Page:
Given that we've already initialized our Node.js project and installed amqplib, we can directly jump into writing our consumer script.

Let's write the script named consumer.js:

const amqp = require('amqplib/callback_api');

const RABBITMQ_URL = 'amqp://guest:guest@localhost:5672';
const QUEUE_NAME = 'test-queue';

amqp.connect(RABBITMQ_URL, (err, connection) => {
    if (err) {
        console.error('[err]', err.message);

    connection.createChannel((err, channel) => {
        if (err) {
            console.error('[err]', err.message);

        // Ensure the queue is declared
        channel.assertQueue(QUEUE_NAME, { durable: true });

        // Prefetch setting ensures that a consumer only gets a defined number of messages at a time
        // Setting it to 1 makes sure it processes one message at a time

        console.log(`[inf] Waiting for messages in ${QUEUE_NAME}. To exit press CTRL+C`);

        channel.consume(QUEUE_NAME, (msg) => {
            const receivedMessage = JSON.parse(msg.content.toString());
            console.log(`[inf] Received message: ${JSON.stringify(receivedMessage)}`);

            // Mock processing time
            setTimeout(() => {
                console.log("[inf] Message processed.");
                channel.ack(msg); // Acknowledge the message as processed
            }, 2000); // 2-second delay to simulate some processing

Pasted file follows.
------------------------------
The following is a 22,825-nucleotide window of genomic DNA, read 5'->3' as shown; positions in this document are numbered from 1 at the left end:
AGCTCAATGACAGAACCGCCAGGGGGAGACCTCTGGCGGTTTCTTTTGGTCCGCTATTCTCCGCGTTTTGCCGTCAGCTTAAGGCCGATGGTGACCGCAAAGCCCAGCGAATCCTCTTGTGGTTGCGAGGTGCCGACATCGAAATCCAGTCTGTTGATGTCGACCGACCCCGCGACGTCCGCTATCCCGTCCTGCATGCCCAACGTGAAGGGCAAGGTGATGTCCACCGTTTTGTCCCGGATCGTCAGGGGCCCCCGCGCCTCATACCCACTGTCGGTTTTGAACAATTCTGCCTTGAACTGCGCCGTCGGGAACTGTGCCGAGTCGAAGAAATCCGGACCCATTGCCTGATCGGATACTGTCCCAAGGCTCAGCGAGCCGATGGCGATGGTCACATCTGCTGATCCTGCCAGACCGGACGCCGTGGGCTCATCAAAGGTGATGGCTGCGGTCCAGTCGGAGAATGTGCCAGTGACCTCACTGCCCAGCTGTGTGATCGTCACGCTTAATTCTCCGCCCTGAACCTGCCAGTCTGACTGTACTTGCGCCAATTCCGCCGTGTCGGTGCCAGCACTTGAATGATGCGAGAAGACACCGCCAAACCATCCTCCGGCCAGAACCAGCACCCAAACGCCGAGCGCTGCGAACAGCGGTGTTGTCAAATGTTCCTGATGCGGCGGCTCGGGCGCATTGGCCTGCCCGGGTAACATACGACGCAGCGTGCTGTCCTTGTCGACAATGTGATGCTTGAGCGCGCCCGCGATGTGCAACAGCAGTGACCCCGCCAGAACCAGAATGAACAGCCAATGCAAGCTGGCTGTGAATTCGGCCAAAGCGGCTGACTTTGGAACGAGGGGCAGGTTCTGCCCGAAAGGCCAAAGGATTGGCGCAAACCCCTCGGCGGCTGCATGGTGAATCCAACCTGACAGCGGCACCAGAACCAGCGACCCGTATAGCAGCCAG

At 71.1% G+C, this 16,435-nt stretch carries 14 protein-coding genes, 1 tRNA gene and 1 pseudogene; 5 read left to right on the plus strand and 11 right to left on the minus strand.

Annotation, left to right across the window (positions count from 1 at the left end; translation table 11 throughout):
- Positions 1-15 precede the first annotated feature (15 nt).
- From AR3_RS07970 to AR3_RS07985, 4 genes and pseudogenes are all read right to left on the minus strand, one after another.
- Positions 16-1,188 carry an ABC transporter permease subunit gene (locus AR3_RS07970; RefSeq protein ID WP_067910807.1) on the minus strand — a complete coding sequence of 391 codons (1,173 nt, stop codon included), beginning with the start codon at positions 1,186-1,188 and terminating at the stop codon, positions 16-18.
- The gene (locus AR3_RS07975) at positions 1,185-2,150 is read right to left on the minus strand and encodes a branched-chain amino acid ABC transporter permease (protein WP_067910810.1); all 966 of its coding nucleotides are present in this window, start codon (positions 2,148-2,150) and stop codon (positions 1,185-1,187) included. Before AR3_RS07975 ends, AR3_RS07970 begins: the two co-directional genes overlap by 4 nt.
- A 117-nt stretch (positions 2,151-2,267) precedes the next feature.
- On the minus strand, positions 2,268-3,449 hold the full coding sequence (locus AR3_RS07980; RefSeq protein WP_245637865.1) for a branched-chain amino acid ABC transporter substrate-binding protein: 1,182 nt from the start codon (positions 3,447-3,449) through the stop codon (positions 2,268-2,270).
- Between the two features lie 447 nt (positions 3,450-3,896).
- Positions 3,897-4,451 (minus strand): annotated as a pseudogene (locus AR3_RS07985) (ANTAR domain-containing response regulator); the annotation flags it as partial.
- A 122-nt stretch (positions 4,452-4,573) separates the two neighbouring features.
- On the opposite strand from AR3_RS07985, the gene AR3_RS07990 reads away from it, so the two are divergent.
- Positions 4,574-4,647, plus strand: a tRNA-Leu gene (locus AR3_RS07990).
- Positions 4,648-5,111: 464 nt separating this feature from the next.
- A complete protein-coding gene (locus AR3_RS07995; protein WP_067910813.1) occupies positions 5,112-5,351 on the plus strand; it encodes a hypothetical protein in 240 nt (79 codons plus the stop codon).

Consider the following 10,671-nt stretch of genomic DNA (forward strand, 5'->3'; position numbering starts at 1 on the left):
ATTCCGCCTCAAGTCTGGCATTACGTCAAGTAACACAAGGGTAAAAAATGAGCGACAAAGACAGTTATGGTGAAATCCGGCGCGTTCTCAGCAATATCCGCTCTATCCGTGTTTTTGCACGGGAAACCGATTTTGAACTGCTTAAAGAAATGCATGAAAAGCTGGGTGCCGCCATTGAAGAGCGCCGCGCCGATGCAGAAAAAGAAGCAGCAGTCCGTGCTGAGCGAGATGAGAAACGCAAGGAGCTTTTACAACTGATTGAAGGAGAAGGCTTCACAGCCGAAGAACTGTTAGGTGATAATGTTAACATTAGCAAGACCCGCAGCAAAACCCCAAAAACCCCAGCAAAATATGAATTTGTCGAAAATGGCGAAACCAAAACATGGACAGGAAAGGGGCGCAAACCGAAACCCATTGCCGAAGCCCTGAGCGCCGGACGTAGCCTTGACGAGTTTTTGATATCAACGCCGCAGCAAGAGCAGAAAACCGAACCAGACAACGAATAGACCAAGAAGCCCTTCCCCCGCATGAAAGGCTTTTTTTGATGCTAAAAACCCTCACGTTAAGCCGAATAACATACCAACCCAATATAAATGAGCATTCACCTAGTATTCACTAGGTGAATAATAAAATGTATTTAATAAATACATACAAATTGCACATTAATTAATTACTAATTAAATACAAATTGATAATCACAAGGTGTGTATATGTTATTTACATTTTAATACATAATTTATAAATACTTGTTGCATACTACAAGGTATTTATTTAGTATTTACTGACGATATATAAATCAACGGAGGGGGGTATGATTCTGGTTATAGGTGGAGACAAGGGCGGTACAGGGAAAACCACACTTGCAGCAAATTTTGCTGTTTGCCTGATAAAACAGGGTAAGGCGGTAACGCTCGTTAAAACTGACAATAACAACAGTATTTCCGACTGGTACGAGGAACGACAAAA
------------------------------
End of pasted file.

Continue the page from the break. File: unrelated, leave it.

}, {
            noAck: false // This setting ensures messages are acknowledged after processing. This way, if the consumer crashes during processing, the message will be redelivered.

After executing node consumer.js this script will keep running, waiting for messages. When a message arrives (perhaps from our earlier producer script), it will process the message and log it.

With this setup, you've now got a simple producer-consumer system in place. In real-world scenarios, you'll likely integrate more complex logic into the consumer – perhaps database interactions, further message publishing, API calls, etc. But this provides a solid foundational understanding getting started!


And there we have it, folks! We've embarked on an enlightening journey, starting with a simple spark of an idea and finishing with a full-fledged event-driven system utilizing Docker Compose, RabbitMQ, and Node.js.

Throughout this process, we unearthed the beauty of asynchronous communication, letting our microservices chat without the awkward tight coupling. Our producer gleefully sends messages, while our consumer patiently listens and acts, all while keeping our setup scalable and maintainable.

But remember, this is just the tip of the iceberg. The world of event-driven architectures is vast, and there's so much more to explore. From diving deeper into RabbitMQ's features, like topic exchanges and routing keys, to integrating more services and scaling our infrastructure β€” the sky's the limit. And of course, there are various other message brokers and patterns to experiment with.

So, what's next for you? Perhaps you're thinking about integrating this approach into your next big project or refining what we've built to make it production-ready. Whatever it is, always keep in mind the fundamentals we covered and continue building upon them.

Thank you for coding along! I'm eager to hear about your adventures. Share your experiences, ask questions, or just geek out with fellow readers in the comments section. πŸš€

Until next time, keep those events flowing and happy coding! πŸŽ‰πŸ‘©β€πŸ’»πŸ‘¨β€πŸ’»